New gallery unites community around art
RONAN – Nicole Tavenner spent last winter gazing at the vacant building across the street from her desk job, dreaming of the storefront filled with a bustle of art and performance.
Last month, Tavenner’s plans became a reality when she opened the Grey Leaf Gallery on Main Street. Her plans for the space were to host art of all kinds, made by people from all over the region. The gallery has already re-invigorated artistic pursuits in the valley and will support new endeavors as well.
“We’re all hungry for more art,” she said. “There’s so much talent in this area and the gallery gives artists a chance to share something or support other artists in their projects.”
Local photographer David Spear has worked with Tavenner for years. He said if anyone is going to bring people together over the arts, it’s Tavenner.
“Nicole has a real instinct to be able to bring different things together,” Spear said. “She’s good at reaching out to different people who are engaged in art.”
Spear said a new gallery in the Mission Valley is “even more vital” than before since two galleries in the area have closed in recent months. The space will provide something different, focused on selling local work. At the Grey Leaf, sales of work won’t determine what gets shown, so a broader diversity of art will be on display.
Tavenner said it was “easy” to choose the spot for the gallery. The historic building once held a gallery. Much of the necessary infrastructure for Grey Leaf Gallery was already in place. Tavenner admired the aesthetics of the historic building. “It really glows at night,” she said.
The space won’t just host art. Comedy, community forums and discussions will also be welcome in the space: “Whatever people need to explore, especially in those dark winter months,” she said.
This isn’t Tavenner’s first experience owning a gallery. A decade ago she ran a gallery in Polson with the same name. The former Grey Leaf Gallery served as a place for photographers and students to collaborate and display their work. Tavenner said the same community spirit is at the heart of the new gallery.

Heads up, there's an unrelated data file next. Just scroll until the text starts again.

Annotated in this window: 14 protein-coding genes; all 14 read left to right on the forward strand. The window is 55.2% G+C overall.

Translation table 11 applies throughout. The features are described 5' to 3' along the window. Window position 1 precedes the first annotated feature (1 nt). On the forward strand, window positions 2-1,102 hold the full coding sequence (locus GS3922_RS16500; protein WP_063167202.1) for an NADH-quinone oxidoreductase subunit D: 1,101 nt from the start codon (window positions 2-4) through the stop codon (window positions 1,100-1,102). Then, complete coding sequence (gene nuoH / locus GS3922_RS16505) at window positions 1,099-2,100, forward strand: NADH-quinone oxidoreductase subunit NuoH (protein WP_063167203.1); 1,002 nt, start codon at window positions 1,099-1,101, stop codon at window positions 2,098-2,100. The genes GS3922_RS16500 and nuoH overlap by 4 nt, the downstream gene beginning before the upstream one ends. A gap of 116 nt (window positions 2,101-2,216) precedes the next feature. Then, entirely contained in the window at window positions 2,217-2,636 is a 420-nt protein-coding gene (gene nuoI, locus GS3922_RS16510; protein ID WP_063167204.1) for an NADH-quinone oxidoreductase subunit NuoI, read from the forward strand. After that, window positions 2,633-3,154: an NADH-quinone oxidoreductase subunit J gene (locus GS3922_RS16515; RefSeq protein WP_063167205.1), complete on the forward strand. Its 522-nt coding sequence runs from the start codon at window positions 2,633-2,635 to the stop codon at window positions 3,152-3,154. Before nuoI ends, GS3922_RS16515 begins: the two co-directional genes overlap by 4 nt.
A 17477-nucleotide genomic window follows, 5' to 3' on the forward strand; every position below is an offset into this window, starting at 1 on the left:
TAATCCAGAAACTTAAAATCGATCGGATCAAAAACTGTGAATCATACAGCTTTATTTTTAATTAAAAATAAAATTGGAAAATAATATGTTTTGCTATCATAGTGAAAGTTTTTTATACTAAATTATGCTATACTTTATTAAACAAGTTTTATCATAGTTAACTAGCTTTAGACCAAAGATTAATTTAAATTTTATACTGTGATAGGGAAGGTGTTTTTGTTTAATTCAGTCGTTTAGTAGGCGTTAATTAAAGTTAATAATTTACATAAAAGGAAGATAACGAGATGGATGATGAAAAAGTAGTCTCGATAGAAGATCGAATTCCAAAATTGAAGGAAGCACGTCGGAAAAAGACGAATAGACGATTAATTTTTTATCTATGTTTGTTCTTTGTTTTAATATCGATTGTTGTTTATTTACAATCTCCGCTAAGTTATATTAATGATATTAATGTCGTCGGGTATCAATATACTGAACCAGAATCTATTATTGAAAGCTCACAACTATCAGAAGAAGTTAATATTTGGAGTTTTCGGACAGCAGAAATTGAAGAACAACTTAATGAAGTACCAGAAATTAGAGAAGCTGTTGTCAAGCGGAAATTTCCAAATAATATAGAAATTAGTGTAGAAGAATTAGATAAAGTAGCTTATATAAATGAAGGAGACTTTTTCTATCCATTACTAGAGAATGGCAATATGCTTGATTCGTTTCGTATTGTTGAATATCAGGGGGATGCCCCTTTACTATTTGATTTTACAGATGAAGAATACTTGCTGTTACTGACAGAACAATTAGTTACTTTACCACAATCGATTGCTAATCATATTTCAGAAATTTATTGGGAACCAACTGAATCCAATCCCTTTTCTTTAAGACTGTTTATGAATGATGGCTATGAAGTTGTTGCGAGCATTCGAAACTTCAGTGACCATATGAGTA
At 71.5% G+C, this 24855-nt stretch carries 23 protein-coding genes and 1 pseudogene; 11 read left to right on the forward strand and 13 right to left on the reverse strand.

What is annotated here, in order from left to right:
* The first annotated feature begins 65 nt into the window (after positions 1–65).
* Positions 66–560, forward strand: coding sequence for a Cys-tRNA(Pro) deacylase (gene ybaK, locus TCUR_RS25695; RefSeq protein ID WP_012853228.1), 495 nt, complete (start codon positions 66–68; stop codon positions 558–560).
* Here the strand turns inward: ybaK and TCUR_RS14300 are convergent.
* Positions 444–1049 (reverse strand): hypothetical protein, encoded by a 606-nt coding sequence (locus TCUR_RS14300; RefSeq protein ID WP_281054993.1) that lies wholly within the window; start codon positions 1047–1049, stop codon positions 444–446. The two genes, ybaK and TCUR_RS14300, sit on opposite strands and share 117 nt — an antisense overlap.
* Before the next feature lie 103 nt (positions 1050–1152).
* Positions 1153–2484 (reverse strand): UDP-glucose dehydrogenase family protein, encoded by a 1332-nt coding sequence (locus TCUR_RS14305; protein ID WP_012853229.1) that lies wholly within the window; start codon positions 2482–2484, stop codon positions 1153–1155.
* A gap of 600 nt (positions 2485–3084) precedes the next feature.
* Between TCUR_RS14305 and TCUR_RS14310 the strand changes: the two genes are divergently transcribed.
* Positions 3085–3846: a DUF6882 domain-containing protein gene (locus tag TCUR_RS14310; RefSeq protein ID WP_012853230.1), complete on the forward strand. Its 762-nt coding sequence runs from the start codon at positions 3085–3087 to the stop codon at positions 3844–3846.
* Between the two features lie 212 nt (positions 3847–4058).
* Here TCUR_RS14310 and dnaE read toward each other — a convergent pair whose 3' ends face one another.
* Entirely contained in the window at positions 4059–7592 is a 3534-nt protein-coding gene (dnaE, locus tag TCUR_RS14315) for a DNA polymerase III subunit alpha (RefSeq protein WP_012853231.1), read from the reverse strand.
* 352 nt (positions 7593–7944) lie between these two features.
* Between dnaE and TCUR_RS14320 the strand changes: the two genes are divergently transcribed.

Tavenner has worked as a professional photographer for years. After working all over the country, she returned to her home state of Montana. She’ll continue to make photographs, using part of the gallery as a studio for taking commercial portraits and product photos.
Tavenner will use her artistic eye to curate compelling exhibits in the gallery.
“I found her to be an interesting photo curator,” Spear said. Tavenner curated shows of Spear’s work in her former gallery, and he was pleased with the way they came out. “She’s got an insight that’s really strong,” he said.
The gallery has already hosted popular events. The Black Satin Revue, a vaudeville burlesque dance group, has reunited after a hiatus and performed a sold-out show at the gallery. The group had performed in the area for ten years but took a number of years off. The dance group reconvened after Tavenner offered the gallery as a performance space. At their first performance in the gallery the group got a standing ovation. They are already rehearsing for a holiday performance that will be held at the gallery. Pop Up Film Festival shorts have shown in the space as well. The project is often called PUFF. Organizers are planning to hold another film festival at Grey Leaf in November.
Tavenner sees the space as part of a broader movement toward revitalizing Ronan’s downtown. The gallery shares a building with the space where Ronan Cooperative Brewery will open in the spring. Tavenner hopes the spaces will become a hub for art, beer and community. She plans to collaborate with the brewery for community events.
Tavenner also sees adding a performance space and gallery to town as a way to keep local art in the area.
“I want to bring activity and energy and creativity back to Main Street so people don’t have to travel to more urban areas to try to find art and performance,” she said. “We can find just as many wonderful local artists and outside inspiration just in our backyard.”
Spear thinks the gallery could draw tourists to Ronan as they pass through the Mission Valley. In addition to being a photographer, Spear teaches photography at Two Eagle River School. His students plan to show work at the gallery in the future. Spear said having opportunities to show work at galleries in the community helps his students grow as artists.
In the coming months, Tavenner hopes to hold artists’ lectures and photography exhibits in the gallery. She also hosts events organized by the Lake County Community Development Corporation. She is planning a “show of thanks” with live music, dance and comedy in late November. Future events at the gallery will be posted on the gallery’s Facebook and Instagram pages. Notices about events will also be printed in the Valley Journal.
After years of imagining, Tavenner’s vision for a community arts hub in Ronan is coming together. “It really is a dream come true,” she said.